Just a nit, for the record, with no great perl relevance:
"TSa (Thomas Sandlaß)" wrote:
But what is the first quarter of year 0? 0.25?
Sure (of course if there were a year 0 instead of becoming 1 BCE)
> And the last quarter of year -1? -0.25?
> That works numerically, but March of a
year is then not always the same difference to the start of the year,
but you seem to have changed the question (first quarter to last
quarter) but called both quarters March?
[>] And the _first_ quarter of year -1? -0.75?
[>] That works numerically, _and_ March of a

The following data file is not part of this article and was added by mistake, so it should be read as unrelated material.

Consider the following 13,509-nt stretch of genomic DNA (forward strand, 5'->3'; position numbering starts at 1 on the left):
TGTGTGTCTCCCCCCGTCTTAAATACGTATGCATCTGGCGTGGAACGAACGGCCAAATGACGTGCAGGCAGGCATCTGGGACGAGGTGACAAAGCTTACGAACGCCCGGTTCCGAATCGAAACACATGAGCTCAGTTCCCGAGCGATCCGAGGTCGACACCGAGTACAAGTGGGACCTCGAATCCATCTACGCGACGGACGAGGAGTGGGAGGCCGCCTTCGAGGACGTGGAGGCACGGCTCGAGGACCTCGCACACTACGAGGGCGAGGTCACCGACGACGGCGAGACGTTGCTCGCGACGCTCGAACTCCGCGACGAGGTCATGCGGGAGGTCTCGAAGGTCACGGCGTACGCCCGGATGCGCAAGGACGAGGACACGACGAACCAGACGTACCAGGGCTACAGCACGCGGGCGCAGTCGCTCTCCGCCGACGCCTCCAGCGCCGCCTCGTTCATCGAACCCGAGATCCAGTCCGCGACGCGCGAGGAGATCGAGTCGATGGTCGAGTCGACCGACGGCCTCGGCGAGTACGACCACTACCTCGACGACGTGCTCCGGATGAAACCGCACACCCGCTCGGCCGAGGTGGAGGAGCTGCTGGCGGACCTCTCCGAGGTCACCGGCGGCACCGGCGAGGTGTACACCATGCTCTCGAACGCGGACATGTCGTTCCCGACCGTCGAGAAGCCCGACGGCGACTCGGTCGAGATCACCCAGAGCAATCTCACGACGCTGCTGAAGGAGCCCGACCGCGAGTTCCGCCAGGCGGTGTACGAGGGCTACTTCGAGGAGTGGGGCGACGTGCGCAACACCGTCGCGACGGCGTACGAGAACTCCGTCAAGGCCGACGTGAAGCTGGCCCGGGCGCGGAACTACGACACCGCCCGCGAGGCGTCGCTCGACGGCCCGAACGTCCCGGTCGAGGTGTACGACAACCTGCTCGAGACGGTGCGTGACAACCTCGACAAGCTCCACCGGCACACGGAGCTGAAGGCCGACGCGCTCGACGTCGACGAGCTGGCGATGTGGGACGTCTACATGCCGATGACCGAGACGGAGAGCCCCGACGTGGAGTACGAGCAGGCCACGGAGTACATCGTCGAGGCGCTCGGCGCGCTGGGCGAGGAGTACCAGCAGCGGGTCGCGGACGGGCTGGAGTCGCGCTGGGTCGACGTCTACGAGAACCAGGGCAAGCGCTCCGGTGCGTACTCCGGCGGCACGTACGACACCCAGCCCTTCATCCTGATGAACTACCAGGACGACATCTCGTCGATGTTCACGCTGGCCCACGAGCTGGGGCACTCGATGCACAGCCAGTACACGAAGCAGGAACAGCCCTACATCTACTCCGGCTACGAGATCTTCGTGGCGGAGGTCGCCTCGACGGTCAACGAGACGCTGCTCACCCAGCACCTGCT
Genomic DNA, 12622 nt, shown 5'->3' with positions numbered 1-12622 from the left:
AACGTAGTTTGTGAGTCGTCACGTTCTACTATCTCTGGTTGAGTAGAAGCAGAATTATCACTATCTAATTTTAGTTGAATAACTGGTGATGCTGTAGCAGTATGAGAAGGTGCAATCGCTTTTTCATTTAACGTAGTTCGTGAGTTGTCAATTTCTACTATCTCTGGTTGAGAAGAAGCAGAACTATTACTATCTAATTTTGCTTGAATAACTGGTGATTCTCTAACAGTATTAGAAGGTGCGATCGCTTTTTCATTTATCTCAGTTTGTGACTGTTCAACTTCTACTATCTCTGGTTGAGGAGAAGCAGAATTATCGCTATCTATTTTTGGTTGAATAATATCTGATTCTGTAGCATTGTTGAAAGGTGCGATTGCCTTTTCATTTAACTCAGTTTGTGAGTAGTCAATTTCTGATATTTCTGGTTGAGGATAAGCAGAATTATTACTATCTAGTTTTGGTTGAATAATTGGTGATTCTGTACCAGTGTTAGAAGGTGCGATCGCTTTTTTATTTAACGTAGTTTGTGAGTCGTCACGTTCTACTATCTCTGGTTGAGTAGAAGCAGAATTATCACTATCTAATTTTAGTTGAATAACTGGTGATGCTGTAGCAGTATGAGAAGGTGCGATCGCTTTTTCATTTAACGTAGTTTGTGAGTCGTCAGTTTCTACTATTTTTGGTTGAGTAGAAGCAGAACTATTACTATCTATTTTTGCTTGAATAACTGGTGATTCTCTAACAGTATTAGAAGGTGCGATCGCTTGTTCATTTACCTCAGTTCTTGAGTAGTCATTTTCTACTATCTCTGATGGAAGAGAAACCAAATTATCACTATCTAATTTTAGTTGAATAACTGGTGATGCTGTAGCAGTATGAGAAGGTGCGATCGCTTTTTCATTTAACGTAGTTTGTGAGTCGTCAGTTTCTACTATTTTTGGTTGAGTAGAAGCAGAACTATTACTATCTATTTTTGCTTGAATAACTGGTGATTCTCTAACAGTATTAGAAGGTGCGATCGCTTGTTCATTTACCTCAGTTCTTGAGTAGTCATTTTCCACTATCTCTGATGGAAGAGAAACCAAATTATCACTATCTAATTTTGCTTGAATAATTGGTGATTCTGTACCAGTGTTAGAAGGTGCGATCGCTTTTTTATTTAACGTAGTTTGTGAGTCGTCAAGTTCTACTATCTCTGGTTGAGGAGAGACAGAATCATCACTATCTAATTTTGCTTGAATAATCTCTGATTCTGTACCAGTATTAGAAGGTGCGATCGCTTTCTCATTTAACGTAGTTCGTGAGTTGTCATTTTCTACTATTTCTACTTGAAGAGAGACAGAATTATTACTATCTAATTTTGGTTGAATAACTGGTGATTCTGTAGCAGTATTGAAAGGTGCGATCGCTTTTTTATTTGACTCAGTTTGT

[>] year is then _ always the same difference to the start of the year,
(although it's the end of March and April Fool's Day (yyyy-04-01) that's
a quarter after New Year's Day.)
[> although written differently as a decimal substring; two's
> complement numbers with positive fractions do this better, being 0b.01
> in both cases.] paraphrasing
It lets me do things without bounds checking and
correct the ranges later, because, e.g., plugging in January -20, 0 AD
yields the correct result for December 11, 2 BC. Such calculations break
dramatically across 0 if you use the definition found in some C
implementations, where (-3 mod 5) == -3.
(Note that this recognizes that 0 CE == 1 BCE, and that January -20
brings you back into the previous December.)